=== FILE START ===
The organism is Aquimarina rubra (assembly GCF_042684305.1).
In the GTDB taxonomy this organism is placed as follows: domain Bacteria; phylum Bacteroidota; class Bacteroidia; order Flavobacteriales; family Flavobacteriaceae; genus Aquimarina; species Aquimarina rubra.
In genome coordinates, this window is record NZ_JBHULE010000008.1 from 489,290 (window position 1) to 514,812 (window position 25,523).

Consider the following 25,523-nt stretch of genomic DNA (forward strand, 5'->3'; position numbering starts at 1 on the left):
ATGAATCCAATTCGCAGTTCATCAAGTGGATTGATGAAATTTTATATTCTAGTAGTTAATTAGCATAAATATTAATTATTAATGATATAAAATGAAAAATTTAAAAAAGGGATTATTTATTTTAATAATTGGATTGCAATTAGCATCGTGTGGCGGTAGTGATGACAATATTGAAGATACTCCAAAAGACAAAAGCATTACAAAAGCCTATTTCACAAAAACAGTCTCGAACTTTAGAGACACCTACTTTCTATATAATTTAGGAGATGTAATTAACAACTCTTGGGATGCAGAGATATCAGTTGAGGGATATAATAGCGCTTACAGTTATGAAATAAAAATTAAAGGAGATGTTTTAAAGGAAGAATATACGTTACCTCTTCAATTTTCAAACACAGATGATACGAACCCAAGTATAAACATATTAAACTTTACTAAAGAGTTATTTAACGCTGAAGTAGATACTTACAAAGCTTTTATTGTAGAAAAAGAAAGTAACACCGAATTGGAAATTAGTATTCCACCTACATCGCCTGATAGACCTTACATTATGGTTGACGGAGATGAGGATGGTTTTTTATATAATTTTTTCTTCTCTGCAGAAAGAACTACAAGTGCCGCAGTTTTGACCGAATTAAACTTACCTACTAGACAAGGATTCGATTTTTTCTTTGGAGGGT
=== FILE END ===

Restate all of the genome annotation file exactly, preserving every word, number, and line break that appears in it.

The organism is Aquimarina rubra (assembly GCF_042684305.1).
In the GTDB taxonomy this organism is placed as follows: domain Bacteria; phylum Bacteroidota; class Bacteroidia; order Flavobacteriales; family Flavobacteriaceae; genus Aquimarina; species Aquimarina rubra.
In genome coordinates, this window is record NZ_JBHULE010000008.1 from 489,290 (window position 1) to 514,812 (window position 25,523).

Consider the following 25,523-nt stretch of genomic DNA (forward strand, 5'->3'; position numbering starts at 1 on the left):
ATGAATCCAATTCGCAGTTCATCAAGTGGATTGATGAAATTTTATATTCTAGTAGTTAATTAGCATAAATATTAATTATTAATGATATAAAATGAAAAATTTAAAAAAGGGATTATTTATTTTAATAATTGGATTGCAATTAGCATCGTGTGGCGGTAGTGATGACAATATTGAAGATACTCCAAAAGACAAAAGCATTACAAAAGCCTATTTCACAAAAACAGTCTCGAACTTTAGAGACACCTACTTTCTATATAATTTAGGAGATGTAATTAACAACTCTTGGGATGCAGAGATATCAGTTGAGGGATATAATAGCGCTTACAGTTATGAAATAAAAATTAAAGGAGATGTTTTAAAGGAAGAATATACGTTACCTCTTCAATTTTCAAACACAGATGATACGAACCCAAGTATAAACATATTAAACTTTACTAAAGAGTTATTTAACGCTGAAGTAGATACTTACAAAGCTTTTATTGTAGAAAAAGAAAGTAACACCGAATTGGAAATTAGTATTCCACCTACATCGCCTGATAGACCTTACATTATGGTTGACGGAGATGAGGATGGTTTTTTATATAATTTTTTCTTCTCTGCAGAAAGAACTACAAGTGCCGCAGTTTTGACCGAATTAAACTTACCTACTAGACAAGGATTCGATTTTTTCTTTGGAGGGT